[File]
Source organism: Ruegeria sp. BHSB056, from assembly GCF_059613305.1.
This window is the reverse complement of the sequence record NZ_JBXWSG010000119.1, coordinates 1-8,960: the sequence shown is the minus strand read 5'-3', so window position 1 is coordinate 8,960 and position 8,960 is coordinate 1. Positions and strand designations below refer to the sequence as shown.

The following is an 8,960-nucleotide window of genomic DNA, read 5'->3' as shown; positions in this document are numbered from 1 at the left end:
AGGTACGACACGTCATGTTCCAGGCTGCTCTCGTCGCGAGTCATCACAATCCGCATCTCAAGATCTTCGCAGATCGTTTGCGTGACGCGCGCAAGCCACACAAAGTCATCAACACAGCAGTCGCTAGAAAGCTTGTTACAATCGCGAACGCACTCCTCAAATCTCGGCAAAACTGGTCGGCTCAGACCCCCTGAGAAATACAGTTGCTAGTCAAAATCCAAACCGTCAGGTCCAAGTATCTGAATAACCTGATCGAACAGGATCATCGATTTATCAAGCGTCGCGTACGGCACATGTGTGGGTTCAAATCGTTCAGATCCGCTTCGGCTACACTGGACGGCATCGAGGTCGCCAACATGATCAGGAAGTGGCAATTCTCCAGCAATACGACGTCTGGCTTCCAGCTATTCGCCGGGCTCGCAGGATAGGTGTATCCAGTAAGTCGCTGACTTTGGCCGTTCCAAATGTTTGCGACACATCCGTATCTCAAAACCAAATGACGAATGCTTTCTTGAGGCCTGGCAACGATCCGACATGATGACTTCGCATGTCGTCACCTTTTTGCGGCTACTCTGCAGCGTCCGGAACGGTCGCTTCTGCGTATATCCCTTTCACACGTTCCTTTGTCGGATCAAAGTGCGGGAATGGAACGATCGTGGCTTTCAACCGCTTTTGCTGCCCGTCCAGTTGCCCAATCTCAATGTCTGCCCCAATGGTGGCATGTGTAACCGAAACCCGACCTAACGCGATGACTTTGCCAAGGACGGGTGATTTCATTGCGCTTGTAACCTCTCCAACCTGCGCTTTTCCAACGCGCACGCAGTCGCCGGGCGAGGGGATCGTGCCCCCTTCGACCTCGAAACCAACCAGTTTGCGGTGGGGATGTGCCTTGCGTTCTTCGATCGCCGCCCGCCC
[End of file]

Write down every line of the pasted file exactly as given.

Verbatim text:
Source organism: Ruegeria sp. BHSB056, from assembly GCF_059613305.1.
This window is the reverse complement of the sequence record NZ_JBXWSG010000119.1, coordinates 1-8,960: the sequence shown is the minus strand read 5'-3', so window position 1 is coordinate 8,960 and position 8,960 is coordinate 1. Positions and strand designations below refer to the sequence as shown.

The following is an 8,960-nucleotide window of genomic DNA, read 5'->3' as shown; positions in this document are numbered from 1 at the left end:
AGGTACGACACGTCATGTTCCAGGCTGCTCTCGTCGCGAGTCATCACAATCCGCATCTCAAGATCTTCGCAGATCGTTTGCGTGACGCGCGCAAGCCACACAAAGTCATCAACACAGCAGTCGCTAGAAAGCTTGTTACAATCGCGAACGCACTCCTCAAATCTCGGCAAAACTGGTCGGCTCAGACCCCCTGAGAAATACAGTTGCTAGTCAAAATCCAAACCGTCAGGTCCAAGTATCTGAATAACCTGATCGAACAGGATCATCGATTTATCAAGCGTCGCGTACGGCACATGTGTGGGTTCAAATCGTTCAGATCCGCTTCGGCTACACTGGACGGCATCGAGGTCGCCAACATGATCAGGAAGTGGCAATTCTCCAGCAATACGACGTCTGGCTTCCAGCTATTCGCCGGGCTCGCAGGATAGGTGTATCCAGTAAGTCGCTGACTTTGGCCGTTCCAAATGTTTGCGACACATCCGTATCTCAAAACCAAATGACGAATGCTTTCTTGAGGCCTGGCAACGATCCGACATGATGACTTCGCATGTCGTCACCTTTTTGCGGCTACTCTGCAGCGTCCGGAACGGTCGCTTCTGCGTATATCCCTTTCACACGTTCCTTTGTCGGATCAAAGTGCGGGAATGGAACGATCGTGGCTTTCAACCGCTTTTGCTGCCCGTCCAGTTGCCCAATCTCAATGTCTGCCCCAATGGTGGCATGTGTAACCGAAACCCGACCTAACGCGATGACTTTGCCAAGGACGGGTGATTTCATTGCGCTTGTAACCTCTCCAACCTGCGCTTTTCCAACGCGCACGCAGTCGCCGGGCGAGGGGATCGTGCCCCCTTCGACCTCGAAACCAACCAGTTTGCGGTGGGGATGTGCCTTGCGTTCTTCGATCGCCGCCCGCCC